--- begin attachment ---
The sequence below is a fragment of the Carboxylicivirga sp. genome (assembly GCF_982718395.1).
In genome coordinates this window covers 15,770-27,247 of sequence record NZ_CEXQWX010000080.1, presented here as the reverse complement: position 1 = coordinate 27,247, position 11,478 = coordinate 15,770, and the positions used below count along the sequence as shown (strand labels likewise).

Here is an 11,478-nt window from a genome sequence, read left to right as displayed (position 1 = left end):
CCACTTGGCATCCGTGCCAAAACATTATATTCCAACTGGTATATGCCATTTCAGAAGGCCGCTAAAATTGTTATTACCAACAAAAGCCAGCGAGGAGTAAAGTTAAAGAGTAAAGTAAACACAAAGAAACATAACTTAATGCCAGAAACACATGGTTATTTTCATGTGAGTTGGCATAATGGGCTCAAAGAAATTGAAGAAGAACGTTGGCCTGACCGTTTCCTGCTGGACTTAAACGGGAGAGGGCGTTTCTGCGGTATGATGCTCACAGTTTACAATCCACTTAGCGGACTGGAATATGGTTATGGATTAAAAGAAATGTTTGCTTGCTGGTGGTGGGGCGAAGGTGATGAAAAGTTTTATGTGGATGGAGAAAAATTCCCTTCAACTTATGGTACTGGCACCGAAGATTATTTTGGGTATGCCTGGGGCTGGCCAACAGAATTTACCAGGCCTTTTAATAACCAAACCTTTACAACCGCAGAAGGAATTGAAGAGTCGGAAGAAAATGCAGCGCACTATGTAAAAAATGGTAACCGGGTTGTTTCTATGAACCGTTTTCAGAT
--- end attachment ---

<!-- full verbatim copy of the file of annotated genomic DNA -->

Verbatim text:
The sequence below is a fragment of the Carboxylicivirga sp. genome (assembly GCF_982718395.1).
In genome coordinates this window covers 15,770-27,247 of sequence record NZ_CEXQWX010000080.1, presented here as the reverse complement: position 1 = coordinate 27,247, position 11,478 = coordinate 15,770, and the positions used below count along the sequence as shown (strand labels likewise).

Here is an 11,478-nt window from a genome sequence, read left to right as displayed (position 1 = left end):
CCACTTGGCATCCGTGCCAAAACATTATATTCCAACTGGTATATGCCATTTCAGAAGGCCGCTAAAATTGTTATTACCAACAAAAGCCAGCGAGGAGTAAAGTTAAAGAGTAAAGTAAACACAAAGAAACATAACTTAATGCCAGAAACACATGGTTATTTTCATGTGAGTTGGCATAATGGGCTCAAAGAAATTGAAGAAGAACGTTGGCCTGACCGTTTCCTGCTGGACTTAAACGGGAGAGGGCGTTTCTGCGGTATGATGCTCACAGTTTACAATCCACTTAGCGGACTGGAATATGGTTATGGATTAAAAGAAATGTTTGCTTGCTGGTGGTGGGGCGAAGGTGATGAAAAGTTTTATGTGGATGGAGAAAAATTCCCTTCAACTTATGGTACTGGCACCGAAGATTATTTTGGGTATGCCTGGGGCTGGCCAACAGAATTTACCAGGCCTTTTAATAACCAAACCTTTACAACCGCAGAAGGAATTGAAGAGTCGGAAGAAAATGCAGCGCACTATGTAAAAAATGGTAACCGGGTTGTTTCTATGAACCGTTTTCAGAT